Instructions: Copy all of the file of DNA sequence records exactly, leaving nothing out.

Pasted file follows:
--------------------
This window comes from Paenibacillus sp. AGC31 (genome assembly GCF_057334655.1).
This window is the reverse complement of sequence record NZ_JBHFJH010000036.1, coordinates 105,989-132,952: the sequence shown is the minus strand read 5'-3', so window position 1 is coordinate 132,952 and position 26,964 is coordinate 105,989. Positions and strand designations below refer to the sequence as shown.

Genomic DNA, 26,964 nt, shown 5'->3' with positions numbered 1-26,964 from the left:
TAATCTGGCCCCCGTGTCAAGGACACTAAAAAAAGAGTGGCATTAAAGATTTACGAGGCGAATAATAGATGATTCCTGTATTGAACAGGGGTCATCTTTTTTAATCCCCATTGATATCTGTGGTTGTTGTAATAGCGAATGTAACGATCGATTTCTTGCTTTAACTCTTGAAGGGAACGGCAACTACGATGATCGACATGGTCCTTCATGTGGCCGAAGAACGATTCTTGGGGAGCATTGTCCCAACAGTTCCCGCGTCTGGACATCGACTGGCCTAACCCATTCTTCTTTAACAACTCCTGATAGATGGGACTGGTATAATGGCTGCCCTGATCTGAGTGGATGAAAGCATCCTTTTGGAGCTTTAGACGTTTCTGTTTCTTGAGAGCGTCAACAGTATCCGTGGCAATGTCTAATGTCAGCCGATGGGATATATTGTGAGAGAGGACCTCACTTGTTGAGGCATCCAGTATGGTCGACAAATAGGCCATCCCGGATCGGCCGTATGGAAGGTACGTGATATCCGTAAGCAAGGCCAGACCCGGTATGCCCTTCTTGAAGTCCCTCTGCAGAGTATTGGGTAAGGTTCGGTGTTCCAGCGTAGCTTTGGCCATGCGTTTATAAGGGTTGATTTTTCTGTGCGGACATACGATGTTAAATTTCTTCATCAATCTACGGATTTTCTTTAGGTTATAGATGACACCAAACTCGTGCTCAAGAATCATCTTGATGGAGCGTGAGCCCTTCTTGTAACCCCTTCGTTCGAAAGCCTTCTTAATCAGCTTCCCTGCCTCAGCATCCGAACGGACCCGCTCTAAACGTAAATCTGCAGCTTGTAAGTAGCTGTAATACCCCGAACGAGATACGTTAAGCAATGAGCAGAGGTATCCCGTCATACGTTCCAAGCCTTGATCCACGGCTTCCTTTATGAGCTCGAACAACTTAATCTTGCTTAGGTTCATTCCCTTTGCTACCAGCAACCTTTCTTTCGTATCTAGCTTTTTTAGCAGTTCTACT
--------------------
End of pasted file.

This window comes from Paenibacillus sp. AGC31 (genome assembly GCF_057334655.1).
This window is the reverse complement of sequence record NZ_JBHFJH010000036.1, coordinates 105,989-132,952: the sequence shown is the minus strand read 5'-3', so window position 1 is coordinate 132,952 and position 26,964 is coordinate 105,989. Positions and strand designations below refer to the sequence as shown.

Genomic DNA, 26,964 nt, shown 5'->3' with positions numbered 1-26,964 from the left:
TAATCTGGCCCCCGTGTCAAGGACACTAAAAAAAGAGTGGCATTAAAGATTTACGAGGCGAATAATAGATGATTCCTGTATTGAACAGGGGTCATCTTTTTTAATCCCCATTGATATCTGTGGTTGTTGTAATAGCGAATGTAACGATCGATTTCTTGCTTTAACTCTTGAAGGGAACGGCAACTACGATGATCGACATGGTCCTTCATGTGGCCGAAGAACGATTCTTGGGGAGCATTGTCCCAACAGTTCCCGCGTCTGGACATCGACTGGCCTAACCCATTCTTCTTTAACAACTCCTGATAGATGGGACTGGTATAATGGCTGCCCTGATCTGAGTGGATGAAAGCATCCTTTTGGAGCTTTAGACGTTTCTGTTTCTTGAGAGCGTCAACAGTATCCGTGGCAATGTCTAATGTCAGCCGATGGGATATATTGTGAGAGAGGACCTCACTTGTTGAGGCATCCAGTATGGTCGACAAATAGGCCATCCCGGATCGGCCGTATGGAAGGTACGTGATATCCGTAAGCAAGGCCAGACCCGGTATGCCCTTCTTGAAGTCCCTCTGCAGAGTATTGGGTAAGGTTCGGTGTTCCAGCGTAGCTTTGGCCATGCGTTTATAAGGGTTGATTTTTCTGTGCGGACATACGATGTTAAATTTCTTCATCAATCTACGGATTTTCTTTAGGTTATAGATGACACCAAACTCGTGCTCAAGAATCATCTTGATGGAGCGTGAGCCCTTCTTGTAACCCCTTCGTTCGAAAGCCTTCTTAATCAGCTTCCCTGCCTCAGCATCCGAACGGACCCGCTCTAAACGTAAATCTGCAGCTTGTAAGTAGCTGTAATACCCCGAACGAGATACGTTAAGCAATGAGCAGAGGTATCCCGTCATACGTTCCAAGCCTTGATCCACGGCTTCCTTTATGAGCTCGAACAACTTAATCTTGCTTAGGTTCATTCCCTTTGCTACCAGCAACCTTTCTTTCGTATCTAGCTTTTTTAGCAGTTCTACT